The old expression is, "You catch more flies with honey than with vinegar."
Once there was a huge flow of illegal aliens (largely from Syria) going through Turkey to Europe; as there is currently a huge flow of them from Central America traveling through Mexico to the U.S.
Europe took the advice about honey. It has worked out an agreement with Turkey to close its southern border and to absorb millions of Syrian refugees; Europe has agreed to pay six billion euros to Turkey for its cooperation. That's close to seven billion U.S. dollars.
By and large, the deal seems to be working, and there are no floods of Syrians refugees at every
Balkan border, as was the case a few years ago. And one could argue that bad as things are in the Northern Triangle of Central America, they are worse in Syria. After all Russian planes are not bombing Central American villages.
Meanwhile, the U.S. president has decided on a different approach, notably the most recent announcement that all goods from Mexico will face a 5 percent tariff starting June 10, growing by steps, to 25 percent later in the year, unless Mexico does a Turkey for us.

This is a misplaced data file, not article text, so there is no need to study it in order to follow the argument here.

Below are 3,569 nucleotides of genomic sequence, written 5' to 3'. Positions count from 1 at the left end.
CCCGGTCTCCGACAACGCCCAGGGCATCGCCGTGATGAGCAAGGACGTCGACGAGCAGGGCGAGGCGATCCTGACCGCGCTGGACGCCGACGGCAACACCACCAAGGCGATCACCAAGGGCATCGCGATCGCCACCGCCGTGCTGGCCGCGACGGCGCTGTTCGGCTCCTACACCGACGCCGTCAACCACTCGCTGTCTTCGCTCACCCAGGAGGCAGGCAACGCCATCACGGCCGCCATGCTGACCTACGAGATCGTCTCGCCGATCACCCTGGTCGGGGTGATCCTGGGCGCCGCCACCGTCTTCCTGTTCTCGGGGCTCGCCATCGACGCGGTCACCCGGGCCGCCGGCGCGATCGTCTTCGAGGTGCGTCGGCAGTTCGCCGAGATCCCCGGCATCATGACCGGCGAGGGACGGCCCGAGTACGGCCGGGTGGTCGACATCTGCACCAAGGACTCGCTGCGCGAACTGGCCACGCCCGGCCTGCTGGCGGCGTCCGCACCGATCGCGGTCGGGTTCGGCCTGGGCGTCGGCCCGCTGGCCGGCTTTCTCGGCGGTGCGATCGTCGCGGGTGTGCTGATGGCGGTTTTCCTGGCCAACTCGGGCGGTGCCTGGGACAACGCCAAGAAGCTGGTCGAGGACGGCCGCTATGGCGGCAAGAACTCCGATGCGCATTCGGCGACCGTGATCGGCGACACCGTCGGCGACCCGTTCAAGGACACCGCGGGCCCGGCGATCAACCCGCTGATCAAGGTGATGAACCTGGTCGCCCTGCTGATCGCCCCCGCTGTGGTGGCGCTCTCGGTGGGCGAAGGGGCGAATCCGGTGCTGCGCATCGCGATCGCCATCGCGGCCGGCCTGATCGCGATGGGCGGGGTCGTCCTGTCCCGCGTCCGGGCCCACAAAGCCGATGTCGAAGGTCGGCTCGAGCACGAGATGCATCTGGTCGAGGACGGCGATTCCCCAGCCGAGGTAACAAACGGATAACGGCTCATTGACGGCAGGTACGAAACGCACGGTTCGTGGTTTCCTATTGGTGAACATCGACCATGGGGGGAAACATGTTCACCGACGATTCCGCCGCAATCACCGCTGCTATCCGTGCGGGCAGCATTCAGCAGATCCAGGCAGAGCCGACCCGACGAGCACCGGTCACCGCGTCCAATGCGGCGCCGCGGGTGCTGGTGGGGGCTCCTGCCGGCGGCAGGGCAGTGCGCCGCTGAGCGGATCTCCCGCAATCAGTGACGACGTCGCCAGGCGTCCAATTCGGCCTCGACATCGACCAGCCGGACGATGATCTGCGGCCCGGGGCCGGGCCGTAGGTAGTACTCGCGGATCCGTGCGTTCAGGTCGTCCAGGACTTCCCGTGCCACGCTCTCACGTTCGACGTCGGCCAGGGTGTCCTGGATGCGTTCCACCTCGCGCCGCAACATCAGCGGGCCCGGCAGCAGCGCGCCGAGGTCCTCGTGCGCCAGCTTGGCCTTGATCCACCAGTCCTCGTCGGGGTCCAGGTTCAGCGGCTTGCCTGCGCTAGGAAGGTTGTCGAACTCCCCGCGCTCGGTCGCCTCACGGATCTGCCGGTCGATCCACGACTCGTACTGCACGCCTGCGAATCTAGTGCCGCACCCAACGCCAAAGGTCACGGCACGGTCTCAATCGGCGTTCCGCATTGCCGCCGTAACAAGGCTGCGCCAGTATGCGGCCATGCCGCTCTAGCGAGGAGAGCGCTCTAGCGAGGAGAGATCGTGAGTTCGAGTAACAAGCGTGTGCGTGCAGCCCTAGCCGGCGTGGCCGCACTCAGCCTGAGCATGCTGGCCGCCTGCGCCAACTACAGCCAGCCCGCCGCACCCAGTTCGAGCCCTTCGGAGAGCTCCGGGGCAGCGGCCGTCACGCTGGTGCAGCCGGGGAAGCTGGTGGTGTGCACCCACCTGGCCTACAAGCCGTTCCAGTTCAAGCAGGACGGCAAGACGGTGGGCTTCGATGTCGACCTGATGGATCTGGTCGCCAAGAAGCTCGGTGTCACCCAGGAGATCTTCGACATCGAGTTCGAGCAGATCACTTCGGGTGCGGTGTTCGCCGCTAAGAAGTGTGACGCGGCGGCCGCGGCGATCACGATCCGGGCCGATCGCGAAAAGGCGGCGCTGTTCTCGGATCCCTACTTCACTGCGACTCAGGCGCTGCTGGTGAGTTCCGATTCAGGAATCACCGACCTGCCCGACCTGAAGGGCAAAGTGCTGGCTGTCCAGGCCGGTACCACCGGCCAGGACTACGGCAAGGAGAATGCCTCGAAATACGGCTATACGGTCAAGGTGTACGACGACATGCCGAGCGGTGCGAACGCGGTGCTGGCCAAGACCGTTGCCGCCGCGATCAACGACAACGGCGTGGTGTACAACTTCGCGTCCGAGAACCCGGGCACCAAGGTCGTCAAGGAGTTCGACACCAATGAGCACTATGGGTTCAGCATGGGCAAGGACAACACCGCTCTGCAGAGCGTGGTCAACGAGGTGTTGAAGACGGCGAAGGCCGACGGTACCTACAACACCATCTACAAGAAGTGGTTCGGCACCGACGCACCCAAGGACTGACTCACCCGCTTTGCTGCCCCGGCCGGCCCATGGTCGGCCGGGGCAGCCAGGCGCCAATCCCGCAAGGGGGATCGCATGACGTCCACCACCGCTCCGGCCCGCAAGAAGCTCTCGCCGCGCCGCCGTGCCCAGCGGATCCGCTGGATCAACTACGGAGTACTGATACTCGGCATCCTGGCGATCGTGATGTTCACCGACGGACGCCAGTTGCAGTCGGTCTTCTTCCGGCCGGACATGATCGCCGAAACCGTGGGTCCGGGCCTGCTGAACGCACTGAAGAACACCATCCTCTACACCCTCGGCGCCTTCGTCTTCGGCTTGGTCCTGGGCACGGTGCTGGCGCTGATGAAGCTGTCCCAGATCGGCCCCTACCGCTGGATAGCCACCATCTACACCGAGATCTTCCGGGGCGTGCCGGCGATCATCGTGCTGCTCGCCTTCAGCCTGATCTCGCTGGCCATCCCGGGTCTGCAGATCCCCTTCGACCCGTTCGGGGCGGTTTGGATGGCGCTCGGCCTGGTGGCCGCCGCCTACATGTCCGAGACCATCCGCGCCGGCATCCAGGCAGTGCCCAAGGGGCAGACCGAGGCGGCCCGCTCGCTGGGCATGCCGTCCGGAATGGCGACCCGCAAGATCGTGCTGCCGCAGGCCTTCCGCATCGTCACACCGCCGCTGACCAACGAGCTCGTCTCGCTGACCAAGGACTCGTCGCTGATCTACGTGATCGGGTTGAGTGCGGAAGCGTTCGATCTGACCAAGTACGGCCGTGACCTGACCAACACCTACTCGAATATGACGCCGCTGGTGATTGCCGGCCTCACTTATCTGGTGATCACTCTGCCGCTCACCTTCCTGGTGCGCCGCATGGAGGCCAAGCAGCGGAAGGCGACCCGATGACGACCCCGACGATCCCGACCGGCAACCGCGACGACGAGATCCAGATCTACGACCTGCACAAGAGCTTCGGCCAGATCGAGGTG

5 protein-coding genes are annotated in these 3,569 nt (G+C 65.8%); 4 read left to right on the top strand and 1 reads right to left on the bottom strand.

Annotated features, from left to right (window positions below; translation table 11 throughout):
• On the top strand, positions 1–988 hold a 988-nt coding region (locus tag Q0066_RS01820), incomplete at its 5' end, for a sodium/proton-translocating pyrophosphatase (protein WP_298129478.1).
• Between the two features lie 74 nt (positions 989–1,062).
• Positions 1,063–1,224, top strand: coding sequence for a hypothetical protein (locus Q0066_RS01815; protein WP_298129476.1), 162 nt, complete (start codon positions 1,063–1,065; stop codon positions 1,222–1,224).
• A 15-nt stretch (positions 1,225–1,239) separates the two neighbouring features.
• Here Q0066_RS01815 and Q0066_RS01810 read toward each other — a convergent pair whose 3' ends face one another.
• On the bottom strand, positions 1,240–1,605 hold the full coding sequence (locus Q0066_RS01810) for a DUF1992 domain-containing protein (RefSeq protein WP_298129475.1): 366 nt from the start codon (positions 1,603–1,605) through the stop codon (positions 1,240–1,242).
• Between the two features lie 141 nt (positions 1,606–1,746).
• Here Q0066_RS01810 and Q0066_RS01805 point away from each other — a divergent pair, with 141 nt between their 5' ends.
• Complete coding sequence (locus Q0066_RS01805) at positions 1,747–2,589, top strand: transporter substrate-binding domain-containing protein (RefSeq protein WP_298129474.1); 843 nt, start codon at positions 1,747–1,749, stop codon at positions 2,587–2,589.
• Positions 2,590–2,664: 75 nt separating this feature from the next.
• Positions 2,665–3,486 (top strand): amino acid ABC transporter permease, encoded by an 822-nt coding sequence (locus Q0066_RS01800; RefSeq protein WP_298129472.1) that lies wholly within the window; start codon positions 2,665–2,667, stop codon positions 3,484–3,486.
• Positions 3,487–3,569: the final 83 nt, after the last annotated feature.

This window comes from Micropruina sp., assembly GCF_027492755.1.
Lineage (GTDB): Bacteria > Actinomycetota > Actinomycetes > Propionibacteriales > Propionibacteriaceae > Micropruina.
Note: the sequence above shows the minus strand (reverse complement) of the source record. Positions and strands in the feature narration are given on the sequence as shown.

Will this program based on threats as well as real impositions of tariffs – at some cost in terms of the damage it will do to both countries' economies – have a truly beneficial impact on the flows across our southern border? One wonders.
There are a lot of parallels here:
- the US has a land border with Mexico, as Europe does with Turkey;
- Mexico is a less prosperous nation than the U.S. but it much more so than the three nations of the Northern Triangle.
- similarly Turkey is not as rich as Europe, but is much better off than her southern neighbor, Syria.
- the worrisome movements are from the southern nation or nations, in each case, through the transit countries, Turkey and Mexico.
- in both cases, the population of the sending nations is quite small as opposed to that of the receiving nations; the US, with 327 million people is worried by the emigration from the Northern Triangle nations with some 32 million; Europe, with a population of 508 million, is threatened by refugees from Syria, with a population of 18 million and dropping.
But there is one big difference.
Europe is not afraid to tax its people, including its rich, in an effort to solve social problems, such as too many refugees. Our president seems to prefer bluster and tariffs and threats, rather than working out a multi-billion dollar deals with Mexico, and with the Northern Triangle nations.
Trump, in short, prefers vinegar even though honey may be the better approach.